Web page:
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Buzzy fluorescent fixtures
I have been bothered by an occasional noisy light. In one case I noticed
the fixture was exactly like four others that I had. All were magnetic
"ballasts" and BTW all are about 30 years old. They were in storage for
20 years. At any rate, I tried to determine the problem. First I put in
a new bulb which made a big difference. However, it was still too noisy,
especially compared to the three "good" fixtures. While I am not exactly
sure what the problem is, I suspect the little plates that make up the
core of the ballast become "loose" which gives the opportunity for the
light to double as a door buzzer. The amplitude of the noise, I'm
guessing, is a function of the load on the transformer (ballast).
I can not imagine a manufacturer making 100% noisy fixtures, no matter
how cheap. I suspect a higher quality unit is less prone to door buzzer
vibration but there are no guarentees. The fix would seem to be replace
On a related note, one of my ice cap electronic jobs goes into a high
pitched buzz at times. The fix for me is to turn off the lights for a
second or so and then turn it back on. This will usually fix the
problem. If the balast is left to buzz it gets quite hot and will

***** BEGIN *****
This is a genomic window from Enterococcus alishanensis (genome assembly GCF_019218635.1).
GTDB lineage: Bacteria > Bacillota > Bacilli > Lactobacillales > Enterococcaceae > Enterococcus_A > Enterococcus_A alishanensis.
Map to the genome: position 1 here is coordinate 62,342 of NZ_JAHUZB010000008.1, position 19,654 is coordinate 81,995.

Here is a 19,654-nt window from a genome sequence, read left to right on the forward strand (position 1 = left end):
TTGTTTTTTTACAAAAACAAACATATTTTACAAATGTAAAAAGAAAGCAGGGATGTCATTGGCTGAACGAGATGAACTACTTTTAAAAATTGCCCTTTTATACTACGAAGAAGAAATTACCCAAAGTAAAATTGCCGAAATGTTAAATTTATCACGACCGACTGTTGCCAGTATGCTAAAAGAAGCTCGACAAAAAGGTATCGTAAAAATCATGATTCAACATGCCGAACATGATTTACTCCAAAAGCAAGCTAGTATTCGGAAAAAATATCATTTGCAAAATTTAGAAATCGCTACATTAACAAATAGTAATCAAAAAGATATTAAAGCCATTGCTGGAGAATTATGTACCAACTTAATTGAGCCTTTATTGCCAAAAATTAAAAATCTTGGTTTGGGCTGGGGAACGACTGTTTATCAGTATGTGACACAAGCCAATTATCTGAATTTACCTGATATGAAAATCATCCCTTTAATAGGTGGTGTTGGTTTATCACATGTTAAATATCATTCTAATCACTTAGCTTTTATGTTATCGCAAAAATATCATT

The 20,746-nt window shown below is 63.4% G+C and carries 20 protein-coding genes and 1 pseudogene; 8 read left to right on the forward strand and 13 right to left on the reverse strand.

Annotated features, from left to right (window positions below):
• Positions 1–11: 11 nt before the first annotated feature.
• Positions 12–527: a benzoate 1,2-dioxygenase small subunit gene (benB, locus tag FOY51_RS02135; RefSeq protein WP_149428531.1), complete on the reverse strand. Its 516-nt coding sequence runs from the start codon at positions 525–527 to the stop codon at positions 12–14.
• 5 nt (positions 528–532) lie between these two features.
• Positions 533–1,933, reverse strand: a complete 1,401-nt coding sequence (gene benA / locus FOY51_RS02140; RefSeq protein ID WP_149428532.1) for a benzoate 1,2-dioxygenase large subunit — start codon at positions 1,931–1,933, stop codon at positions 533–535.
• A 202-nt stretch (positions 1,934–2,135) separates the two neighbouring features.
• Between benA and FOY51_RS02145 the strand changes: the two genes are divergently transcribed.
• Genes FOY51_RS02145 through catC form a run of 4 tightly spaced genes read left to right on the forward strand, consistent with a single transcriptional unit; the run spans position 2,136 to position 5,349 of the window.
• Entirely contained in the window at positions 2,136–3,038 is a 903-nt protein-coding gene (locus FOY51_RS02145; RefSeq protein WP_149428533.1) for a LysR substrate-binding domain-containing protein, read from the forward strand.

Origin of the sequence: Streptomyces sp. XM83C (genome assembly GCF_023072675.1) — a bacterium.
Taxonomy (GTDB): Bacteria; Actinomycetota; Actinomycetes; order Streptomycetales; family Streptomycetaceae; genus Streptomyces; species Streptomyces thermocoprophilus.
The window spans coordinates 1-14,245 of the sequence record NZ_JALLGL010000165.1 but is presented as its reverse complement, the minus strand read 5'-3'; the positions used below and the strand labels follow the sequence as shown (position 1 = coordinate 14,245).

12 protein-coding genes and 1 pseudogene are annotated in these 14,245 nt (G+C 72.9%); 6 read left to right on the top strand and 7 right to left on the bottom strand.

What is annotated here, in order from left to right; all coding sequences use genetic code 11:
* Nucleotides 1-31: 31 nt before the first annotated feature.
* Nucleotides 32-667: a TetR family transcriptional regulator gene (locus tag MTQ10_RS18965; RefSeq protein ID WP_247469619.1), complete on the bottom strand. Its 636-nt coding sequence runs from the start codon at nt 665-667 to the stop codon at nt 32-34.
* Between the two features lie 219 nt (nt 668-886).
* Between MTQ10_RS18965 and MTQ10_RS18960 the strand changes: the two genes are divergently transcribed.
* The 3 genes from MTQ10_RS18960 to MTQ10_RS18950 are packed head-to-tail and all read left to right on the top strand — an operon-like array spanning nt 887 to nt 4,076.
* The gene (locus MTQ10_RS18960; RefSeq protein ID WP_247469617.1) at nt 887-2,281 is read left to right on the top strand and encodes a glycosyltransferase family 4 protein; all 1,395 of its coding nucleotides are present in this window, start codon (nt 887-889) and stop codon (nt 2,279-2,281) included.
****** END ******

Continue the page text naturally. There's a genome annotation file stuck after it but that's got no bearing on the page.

eventually turn itself off. It buzzes about once a week after start
up and about 3 times a year the unit will turn itself off. My other ice
cap works without a problem.
My personal conclusion to all this is go ahead and try a cheapo light if
you want and if the thing makes a lot of noise take it back and complain
to the store. If you have your receipt they should honor the return.
There are a lot of great plant tanks running on shop lights that cost
half of what a single 4' "fish" light would cost.
A friend of mine recently set up a 20 hi and wanted plants so he bought 3
15 watt "under counter type" fl lites at the local Wal-Mart for about $8
each. He is going to build a ligh shield/ hood around them but in the
interim his tank is doing great and looks better than any product
available in a fish shop.
--Earle Hamilton from northern Michigan where coral once grew